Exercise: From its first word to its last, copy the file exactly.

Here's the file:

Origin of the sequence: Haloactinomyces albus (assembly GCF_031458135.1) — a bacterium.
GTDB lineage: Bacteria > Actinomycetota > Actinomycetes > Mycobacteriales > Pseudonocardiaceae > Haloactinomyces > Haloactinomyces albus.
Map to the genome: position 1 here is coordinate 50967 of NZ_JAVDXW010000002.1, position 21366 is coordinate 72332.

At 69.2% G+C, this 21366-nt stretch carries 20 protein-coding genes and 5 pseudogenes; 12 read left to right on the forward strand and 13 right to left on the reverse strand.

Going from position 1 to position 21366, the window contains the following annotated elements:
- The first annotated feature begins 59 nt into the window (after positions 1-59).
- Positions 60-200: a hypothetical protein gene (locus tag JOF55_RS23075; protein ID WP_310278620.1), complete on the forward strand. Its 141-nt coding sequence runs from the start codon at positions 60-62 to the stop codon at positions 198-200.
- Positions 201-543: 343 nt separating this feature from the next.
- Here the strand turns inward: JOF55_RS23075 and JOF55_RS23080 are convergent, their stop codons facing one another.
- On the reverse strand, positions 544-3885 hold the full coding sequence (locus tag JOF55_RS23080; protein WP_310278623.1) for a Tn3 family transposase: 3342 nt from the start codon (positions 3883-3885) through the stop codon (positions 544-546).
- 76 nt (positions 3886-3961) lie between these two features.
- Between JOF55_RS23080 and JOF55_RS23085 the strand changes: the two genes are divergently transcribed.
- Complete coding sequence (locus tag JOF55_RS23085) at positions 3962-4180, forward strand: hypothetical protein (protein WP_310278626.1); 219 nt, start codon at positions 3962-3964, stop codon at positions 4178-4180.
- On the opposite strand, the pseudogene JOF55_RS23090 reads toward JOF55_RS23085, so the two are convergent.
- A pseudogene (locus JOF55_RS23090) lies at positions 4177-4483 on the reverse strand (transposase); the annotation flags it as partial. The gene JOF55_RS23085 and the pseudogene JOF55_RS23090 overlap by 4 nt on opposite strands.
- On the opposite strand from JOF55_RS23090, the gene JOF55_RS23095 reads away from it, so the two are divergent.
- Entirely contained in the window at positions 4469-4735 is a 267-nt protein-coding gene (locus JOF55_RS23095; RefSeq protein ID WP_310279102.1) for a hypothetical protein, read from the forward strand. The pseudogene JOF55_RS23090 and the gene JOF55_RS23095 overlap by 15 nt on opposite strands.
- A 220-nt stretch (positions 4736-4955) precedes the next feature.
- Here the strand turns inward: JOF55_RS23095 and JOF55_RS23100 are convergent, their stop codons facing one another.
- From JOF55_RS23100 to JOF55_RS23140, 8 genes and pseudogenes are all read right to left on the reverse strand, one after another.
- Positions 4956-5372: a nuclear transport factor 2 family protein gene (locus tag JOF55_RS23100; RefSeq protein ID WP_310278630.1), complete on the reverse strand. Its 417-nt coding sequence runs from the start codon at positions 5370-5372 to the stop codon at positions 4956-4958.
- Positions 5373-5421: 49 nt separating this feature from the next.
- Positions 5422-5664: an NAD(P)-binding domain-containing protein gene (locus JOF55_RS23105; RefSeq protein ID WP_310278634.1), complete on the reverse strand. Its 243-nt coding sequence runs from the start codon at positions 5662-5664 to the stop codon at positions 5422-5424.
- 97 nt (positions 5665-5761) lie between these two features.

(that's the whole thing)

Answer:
Origin of the sequence: Haloactinomyces albus (assembly GCF_031458135.1) — a bacterium.
GTDB lineage: Bacteria > Actinomycetota > Actinomycetes > Mycobacteriales > Pseudonocardiaceae > Haloactinomyces > Haloactinomyces albus.
Map to the genome: position 1 here is coordinate 50967 of NZ_JAVDXW010000002.1, position 21366 is coordinate 72332.

At 69.2% G+C, this 21366-nt stretch carries 20 protein-coding genes and 5 pseudogenes; 12 read left to right on the forward strand and 13 right to left on the reverse strand.

Going from position 1 to position 21366, the window contains the following annotated elements:
- The first annotated feature begins 59 nt into the window (after positions 1-59).
- Positions 60-200: a hypothetical protein gene (locus tag JOF55_RS23075; protein ID WP_310278620.1), complete on the forward strand. Its 141-nt coding sequence runs from the start codon at positions 60-62 to the stop codon at positions 198-200.
- Positions 201-543: 343 nt separating this feature from the next.
- Here the strand turns inward: JOF55_RS23075 and JOF55_RS23080 are convergent, their stop codons facing one another.
- On the reverse strand, positions 544-3885 hold the full coding sequence (locus tag JOF55_RS23080; protein WP_310278623.1) for a Tn3 family transposase: 3342 nt from the start codon (positions 3883-3885) through the stop codon (positions 544-546).
- 76 nt (positions 3886-3961) lie between these two features.
- Between JOF55_RS23080 and JOF55_RS23085 the strand changes: the two genes are divergently transcribed.
- Complete coding sequence (locus tag JOF55_RS23085) at positions 3962-4180, forward strand: hypothetical protein (protein WP_310278626.1); 219 nt, start codon at positions 3962-3964, stop codon at positions 4178-4180.
- On the opposite strand, the pseudogene JOF55_RS23090 reads toward JOF55_RS23085, so the two are convergent.
- A pseudogene (locus JOF55_RS23090) lies at positions 4177-4483 on the reverse strand (transposase); the annotation flags it as partial. The gene JOF55_RS23085 and the pseudogene JOF55_RS23090 overlap by 4 nt on opposite strands.
- On the opposite strand from JOF55_RS23090, the gene JOF55_RS23095 reads away from it, so the two are divergent.
- Entirely contained in the window at positions 4469-4735 is a 267-nt protein-coding gene (locus JOF55_RS23095; RefSeq protein ID WP_310279102.1) for a hypothetical protein, read from the forward strand. The pseudogene JOF55_RS23090 and the gene JOF55_RS23095 overlap by 15 nt on opposite strands.
- A 220-nt stretch (positions 4736-4955) precedes the next feature.
- Here the strand turns inward: JOF55_RS23095 and JOF55_RS23100 are convergent, their stop codons facing one another.
- From JOF55_RS23100 to JOF55_RS23140, 8 genes and pseudogenes are all read right to left on the reverse strand, one after another.
- Positions 4956-5372: a nuclear transport factor 2 family protein gene (locus tag JOF55_RS23100; RefSeq protein ID WP_310278630.1), complete on the reverse strand. Its 417-nt coding sequence runs from the start codon at positions 5370-5372 to the stop codon at positions 4956-4958.
- Positions 5373-5421: 49 nt separating this feature from the next.
- Positions 5422-5664: an NAD(P)-binding domain-containing protein gene (locus JOF55_RS23105; RefSeq protein ID WP_310278634.1), complete on the reverse strand. Its 243-nt coding sequence runs from the start codon at positions 5662-5664 to the stop codon at positions 5422-5424.
- 97 nt (positions 5665-5761) lie between these two features.